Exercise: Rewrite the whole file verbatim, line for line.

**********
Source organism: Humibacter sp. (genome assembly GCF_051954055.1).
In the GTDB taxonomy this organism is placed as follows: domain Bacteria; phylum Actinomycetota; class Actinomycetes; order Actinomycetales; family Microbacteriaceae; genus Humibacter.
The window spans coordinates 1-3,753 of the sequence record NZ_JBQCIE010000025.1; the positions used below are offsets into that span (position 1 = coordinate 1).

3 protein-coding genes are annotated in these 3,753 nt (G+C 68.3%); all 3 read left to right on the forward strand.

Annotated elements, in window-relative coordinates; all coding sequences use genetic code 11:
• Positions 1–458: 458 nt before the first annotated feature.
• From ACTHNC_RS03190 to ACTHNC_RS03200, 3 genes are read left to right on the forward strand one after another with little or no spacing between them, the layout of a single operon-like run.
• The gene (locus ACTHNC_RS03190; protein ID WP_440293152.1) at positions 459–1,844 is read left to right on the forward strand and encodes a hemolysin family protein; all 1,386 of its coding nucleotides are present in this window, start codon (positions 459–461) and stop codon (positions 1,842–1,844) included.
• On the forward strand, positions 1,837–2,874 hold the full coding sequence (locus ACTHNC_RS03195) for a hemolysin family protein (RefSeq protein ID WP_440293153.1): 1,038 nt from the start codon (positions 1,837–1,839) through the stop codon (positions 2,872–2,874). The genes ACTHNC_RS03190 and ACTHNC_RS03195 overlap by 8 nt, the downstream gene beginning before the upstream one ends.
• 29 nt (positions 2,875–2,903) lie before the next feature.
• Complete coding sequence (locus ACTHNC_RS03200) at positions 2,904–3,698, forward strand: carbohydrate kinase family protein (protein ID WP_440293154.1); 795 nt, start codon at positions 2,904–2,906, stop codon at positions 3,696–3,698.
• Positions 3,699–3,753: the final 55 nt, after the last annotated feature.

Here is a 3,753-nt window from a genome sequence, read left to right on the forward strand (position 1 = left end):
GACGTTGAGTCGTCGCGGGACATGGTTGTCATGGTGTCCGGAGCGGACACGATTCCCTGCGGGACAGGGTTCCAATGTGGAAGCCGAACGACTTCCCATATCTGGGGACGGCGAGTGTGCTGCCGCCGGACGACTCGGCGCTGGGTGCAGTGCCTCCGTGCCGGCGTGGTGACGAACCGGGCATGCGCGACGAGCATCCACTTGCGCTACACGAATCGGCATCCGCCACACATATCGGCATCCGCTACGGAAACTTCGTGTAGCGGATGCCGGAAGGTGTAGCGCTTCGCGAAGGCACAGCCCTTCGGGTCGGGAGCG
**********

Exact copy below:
Source organism: Humibacter sp. (genome assembly GCF_051954055.1).
In the GTDB taxonomy this organism is placed as follows: domain Bacteria; phylum Actinomycetota; class Actinomycetes; order Actinomycetales; family Microbacteriaceae; genus Humibacter.
The window spans coordinates 1-3,753 of the sequence record NZ_JBQCIE010000025.1; the positions used below are offsets into that span (position 1 = coordinate 1).

3 protein-coding genes are annotated in these 3,753 nt (G+C 68.3%); all 3 read left to right on the forward strand.

Annotated elements, in window-relative coordinates; all coding sequences use genetic code 11:
• Positions 1–458: 458 nt before the first annotated feature.
• From ACTHNC_RS03190 to ACTHNC_RS03200, 3 genes are read left to right on the forward strand one after another with little or no spacing between them, the layout of a single operon-like run.
• The gene (locus ACTHNC_RS03190; protein ID WP_440293152.1) at positions 459–1,844 is read left to right on the forward strand and encodes a hemolysin family protein; all 1,386 of its coding nucleotides are present in this window, start codon (positions 459–461) and stop codon (positions 1,842–1,844) included.
• On the forward strand, positions 1,837–2,874 hold the full coding sequence (locus ACTHNC_RS03195) for a hemolysin family protein (RefSeq protein ID WP_440293153.1): 1,038 nt from the start codon (positions 1,837–1,839) through the stop codon (positions 2,872–2,874). The genes ACTHNC_RS03190 and ACTHNC_RS03195 overlap by 8 nt, the downstream gene beginning before the upstream one ends.
• 29 nt (positions 2,875–2,903) lie before the next feature.
• Complete coding sequence (locus ACTHNC_RS03200) at positions 2,904–3,698, forward strand: carbohydrate kinase family protein (protein ID WP_440293154.1); 795 nt, start codon at positions 2,904–2,906, stop codon at positions 3,696–3,698.
• Positions 3,699–3,753: the final 55 nt, after the last annotated feature.

Here is a 3,753-nt window from a genome sequence, read left to right on the forward strand (position 1 = left end):
GACGTTGAGTCGTCGCGGGACATGGTTGTCATGGTGTCCGGAGCGGACACGATTCCCTGCGGGACAGGGTTCCAATGTGGAAGCCGAACGACTTCCCATATCTGGGGACGGCGAGTGTGCTGCCGCCGGACGACTCGGCGCTGGGTGCAGTGCCTCCGTGCCGGCGTGGTGACGAACCGGGCATGCGCGACGAGCATCCACTTGCGCTACACGAATCGGCATCCGCCACACATATCGGCATCCGCTACGGAAACTTCGTGTAGCGGATGCCGGAAGGTGTAGCGCTTCGCGAAGGCACAGCCCTTCGGGTCGGGAGCG